Women get pregnancy supplements wrong: study


pregnant woman in striped dress

Australian women are well aware that folic acid and iodine are recommended supplements to take during pregnancy, but only a quarter of them adhere to the recommendations, say Australian scientists.

The study, Poor adherence to folic acid and iodine supplement recommendations in preconception and pregnancy: a cross-sectional analysis, found that around 90% of the 857 participants knew that folic acid should be taken to help their babies during periods of rapid growth.

However only 27% ended up taking the correct dosage, or even knew how much they needed.

Knowledge of iodine requirements was a bit lower at 56-69%, but an even lower 23% knew about the dosage, they say.

The authors believe that healthcare providers will need to play a bigger part in enforcing the requirements during GP visits. 

The authors note that theirs is the first study to report nationwide data on Australian women’s adherence to the perioconceptional folic acid (PSF) and iodine supplementation (IS) requirements.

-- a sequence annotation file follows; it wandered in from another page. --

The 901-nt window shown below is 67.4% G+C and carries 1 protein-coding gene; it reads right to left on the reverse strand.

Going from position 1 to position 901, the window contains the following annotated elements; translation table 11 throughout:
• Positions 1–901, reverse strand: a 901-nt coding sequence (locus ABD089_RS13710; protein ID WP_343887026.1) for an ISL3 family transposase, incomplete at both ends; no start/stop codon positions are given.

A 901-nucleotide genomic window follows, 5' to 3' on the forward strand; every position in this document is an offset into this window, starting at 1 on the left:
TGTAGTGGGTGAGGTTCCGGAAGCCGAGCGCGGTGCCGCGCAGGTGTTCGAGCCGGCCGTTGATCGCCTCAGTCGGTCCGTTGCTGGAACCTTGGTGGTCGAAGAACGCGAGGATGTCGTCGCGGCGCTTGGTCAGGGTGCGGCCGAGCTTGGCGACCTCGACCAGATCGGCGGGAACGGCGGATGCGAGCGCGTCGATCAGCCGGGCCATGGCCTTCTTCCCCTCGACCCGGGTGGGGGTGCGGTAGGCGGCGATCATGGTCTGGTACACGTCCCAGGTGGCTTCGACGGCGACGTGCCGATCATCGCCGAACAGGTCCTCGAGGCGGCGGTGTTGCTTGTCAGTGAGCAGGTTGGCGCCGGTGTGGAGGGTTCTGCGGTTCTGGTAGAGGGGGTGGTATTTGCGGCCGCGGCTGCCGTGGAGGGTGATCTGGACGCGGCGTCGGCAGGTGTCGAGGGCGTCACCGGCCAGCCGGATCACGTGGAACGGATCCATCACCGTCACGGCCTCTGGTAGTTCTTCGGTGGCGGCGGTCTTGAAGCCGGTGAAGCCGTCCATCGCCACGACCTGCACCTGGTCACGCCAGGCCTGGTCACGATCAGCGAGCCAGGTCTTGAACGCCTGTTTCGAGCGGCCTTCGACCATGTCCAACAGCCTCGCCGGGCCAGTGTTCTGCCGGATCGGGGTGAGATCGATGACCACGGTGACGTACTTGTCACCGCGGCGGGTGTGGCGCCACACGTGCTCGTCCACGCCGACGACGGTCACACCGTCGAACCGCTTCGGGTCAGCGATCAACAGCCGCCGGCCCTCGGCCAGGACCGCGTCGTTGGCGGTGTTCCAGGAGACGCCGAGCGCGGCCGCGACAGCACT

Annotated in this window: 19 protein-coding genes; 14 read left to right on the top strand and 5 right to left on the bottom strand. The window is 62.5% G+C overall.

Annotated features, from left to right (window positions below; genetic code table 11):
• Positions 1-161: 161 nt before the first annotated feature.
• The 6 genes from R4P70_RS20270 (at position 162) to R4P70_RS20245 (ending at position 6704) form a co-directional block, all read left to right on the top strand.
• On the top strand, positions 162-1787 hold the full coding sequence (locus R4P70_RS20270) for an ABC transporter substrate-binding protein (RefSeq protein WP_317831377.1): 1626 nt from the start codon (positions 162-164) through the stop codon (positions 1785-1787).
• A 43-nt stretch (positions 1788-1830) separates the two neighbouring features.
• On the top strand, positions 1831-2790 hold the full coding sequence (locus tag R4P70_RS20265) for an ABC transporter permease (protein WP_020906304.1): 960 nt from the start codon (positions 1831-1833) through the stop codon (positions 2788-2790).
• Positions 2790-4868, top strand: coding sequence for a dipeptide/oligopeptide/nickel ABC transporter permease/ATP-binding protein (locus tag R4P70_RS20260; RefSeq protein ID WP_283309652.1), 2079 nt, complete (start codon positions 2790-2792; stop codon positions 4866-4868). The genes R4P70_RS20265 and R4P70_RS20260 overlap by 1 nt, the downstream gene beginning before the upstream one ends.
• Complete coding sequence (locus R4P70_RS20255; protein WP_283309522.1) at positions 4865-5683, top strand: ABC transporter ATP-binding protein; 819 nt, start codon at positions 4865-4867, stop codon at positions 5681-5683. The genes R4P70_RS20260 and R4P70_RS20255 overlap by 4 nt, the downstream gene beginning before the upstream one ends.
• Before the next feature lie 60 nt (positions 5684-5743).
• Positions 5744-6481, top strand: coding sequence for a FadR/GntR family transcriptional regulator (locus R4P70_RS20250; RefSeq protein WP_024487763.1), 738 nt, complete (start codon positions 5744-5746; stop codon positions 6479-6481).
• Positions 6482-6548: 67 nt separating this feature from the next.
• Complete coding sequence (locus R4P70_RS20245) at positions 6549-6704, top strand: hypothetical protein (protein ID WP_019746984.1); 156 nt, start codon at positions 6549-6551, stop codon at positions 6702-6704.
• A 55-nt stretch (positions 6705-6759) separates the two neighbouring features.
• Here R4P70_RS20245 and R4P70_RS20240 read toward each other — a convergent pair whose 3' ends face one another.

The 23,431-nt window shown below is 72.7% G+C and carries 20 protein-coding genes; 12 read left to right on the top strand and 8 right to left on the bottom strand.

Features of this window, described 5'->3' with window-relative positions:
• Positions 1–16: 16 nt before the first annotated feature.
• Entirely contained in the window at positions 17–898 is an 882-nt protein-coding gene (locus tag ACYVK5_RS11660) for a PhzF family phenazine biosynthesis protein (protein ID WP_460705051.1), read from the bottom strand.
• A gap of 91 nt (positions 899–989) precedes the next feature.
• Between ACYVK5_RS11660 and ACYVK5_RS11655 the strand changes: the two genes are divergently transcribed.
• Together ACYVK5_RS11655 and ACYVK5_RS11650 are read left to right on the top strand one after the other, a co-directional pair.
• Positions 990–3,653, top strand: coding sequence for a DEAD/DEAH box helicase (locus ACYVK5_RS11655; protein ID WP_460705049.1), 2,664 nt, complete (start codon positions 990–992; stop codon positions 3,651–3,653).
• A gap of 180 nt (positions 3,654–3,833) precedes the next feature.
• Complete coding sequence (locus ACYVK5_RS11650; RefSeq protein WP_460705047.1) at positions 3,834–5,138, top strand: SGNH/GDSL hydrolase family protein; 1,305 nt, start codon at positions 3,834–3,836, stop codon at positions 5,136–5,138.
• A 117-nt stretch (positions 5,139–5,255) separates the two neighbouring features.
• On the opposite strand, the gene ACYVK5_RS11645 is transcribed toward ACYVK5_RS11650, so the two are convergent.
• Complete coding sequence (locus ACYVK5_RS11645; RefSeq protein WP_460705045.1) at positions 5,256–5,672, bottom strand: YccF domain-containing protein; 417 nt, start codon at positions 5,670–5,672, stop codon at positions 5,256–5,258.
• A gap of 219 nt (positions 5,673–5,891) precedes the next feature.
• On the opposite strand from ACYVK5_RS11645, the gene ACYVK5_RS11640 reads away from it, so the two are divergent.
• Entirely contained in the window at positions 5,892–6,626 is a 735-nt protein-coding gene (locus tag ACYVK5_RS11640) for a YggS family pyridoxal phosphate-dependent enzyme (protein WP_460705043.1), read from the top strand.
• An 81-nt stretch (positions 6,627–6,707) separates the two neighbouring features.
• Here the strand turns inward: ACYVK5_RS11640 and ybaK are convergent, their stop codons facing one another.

“Our findings not only show that adherence to both recommendations is low, but reveal widespread misconceptions about the need for supplementation with omega-3 fatty acids, vitamin D, iron and calcium in preconception and pregnancy,” they write.

“We have also shown for the first time that awareness of the recommended duration of supplementation (but not recommended dose) is an independent predictor of adherence to the IS and PFS recommendations.

“While the majority of women knew that PFS and IS are recommended in both preconception and pregnancy, it was knowledge of the specific periconceptional timing that predicted adherence to the PFS recommendation.”

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